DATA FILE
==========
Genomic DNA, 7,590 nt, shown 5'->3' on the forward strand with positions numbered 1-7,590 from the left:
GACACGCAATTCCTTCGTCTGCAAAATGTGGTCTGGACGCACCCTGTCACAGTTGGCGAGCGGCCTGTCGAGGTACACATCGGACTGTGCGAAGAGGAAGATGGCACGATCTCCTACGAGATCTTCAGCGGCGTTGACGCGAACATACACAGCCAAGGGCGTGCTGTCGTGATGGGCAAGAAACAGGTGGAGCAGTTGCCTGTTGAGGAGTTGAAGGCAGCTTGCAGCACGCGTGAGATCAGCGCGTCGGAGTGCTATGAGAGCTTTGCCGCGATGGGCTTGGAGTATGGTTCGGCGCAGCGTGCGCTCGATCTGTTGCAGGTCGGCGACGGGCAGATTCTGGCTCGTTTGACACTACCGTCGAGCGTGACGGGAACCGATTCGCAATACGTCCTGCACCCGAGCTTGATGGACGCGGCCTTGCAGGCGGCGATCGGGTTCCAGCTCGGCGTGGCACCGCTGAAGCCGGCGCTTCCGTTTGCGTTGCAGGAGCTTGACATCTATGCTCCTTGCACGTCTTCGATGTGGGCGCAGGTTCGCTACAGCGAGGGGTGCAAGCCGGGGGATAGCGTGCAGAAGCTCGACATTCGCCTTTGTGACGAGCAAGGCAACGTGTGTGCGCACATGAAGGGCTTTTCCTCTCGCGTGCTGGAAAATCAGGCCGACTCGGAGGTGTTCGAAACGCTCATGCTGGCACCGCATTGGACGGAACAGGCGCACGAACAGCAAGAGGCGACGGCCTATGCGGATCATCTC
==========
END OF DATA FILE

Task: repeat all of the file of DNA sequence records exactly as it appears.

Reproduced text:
Genomic DNA, 7,590 nt, shown 5'->3' on the forward strand with positions numbered 1-7,590 from the left:
GACACGCAATTCCTTCGTCTGCAAAATGTGGTCTGGACGCACCCTGTCACAGTTGGCGAGCGGCCTGTCGAGGTACACATCGGACTGTGCGAAGAGGAAGATGGCACGATCTCCTACGAGATCTTCAGCGGCGTTGACGCGAACATACACAGCCAAGGGCGTGCTGTCGTGATGGGCAAGAAACAGGTGGAGCAGTTGCCTGTTGAGGAGTTGAAGGCAGCTTGCAGCACGCGTGAGATCAGCGCGTCGGAGTGCTATGAGAGCTTTGCCGCGATGGGCTTGGAGTATGGTTCGGCGCAGCGTGCGCTCGATCTGTTGCAGGTCGGCGACGGGCAGATTCTGGCTCGTTTGACACTACCGTCGAGCGTGACGGGAACCGATTCGCAATACGTCCTGCACCCGAGCTTGATGGACGCGGCCTTGCAGGCGGCGATCGGGTTCCAGCTCGGCGTGGCACCGCTGAAGCCGGCGCTTCCGTTTGCGTTGCAGGAGCTTGACATCTATGCTCCTTGCACGTCTTCGATGTGGGCGCAGGTTCGCTACAGCGAGGGGTGCAAGCCGGGGGATAGCGTGCAGAAGCTCGACATTCGCCTTTGTGACGAGCAAGGCAACGTGTGTGCGCACATGAAGGGCTTTTCCTCTCGCGTGCTGGAAAATCAGGCCGACTCGGAGGTGTTCGAAACGCTCATGCTGGCACCGCATTGGACGGAACAGGCGCACGAACAGCAAGAGGCGACGGCCTATGCGGATCATCTC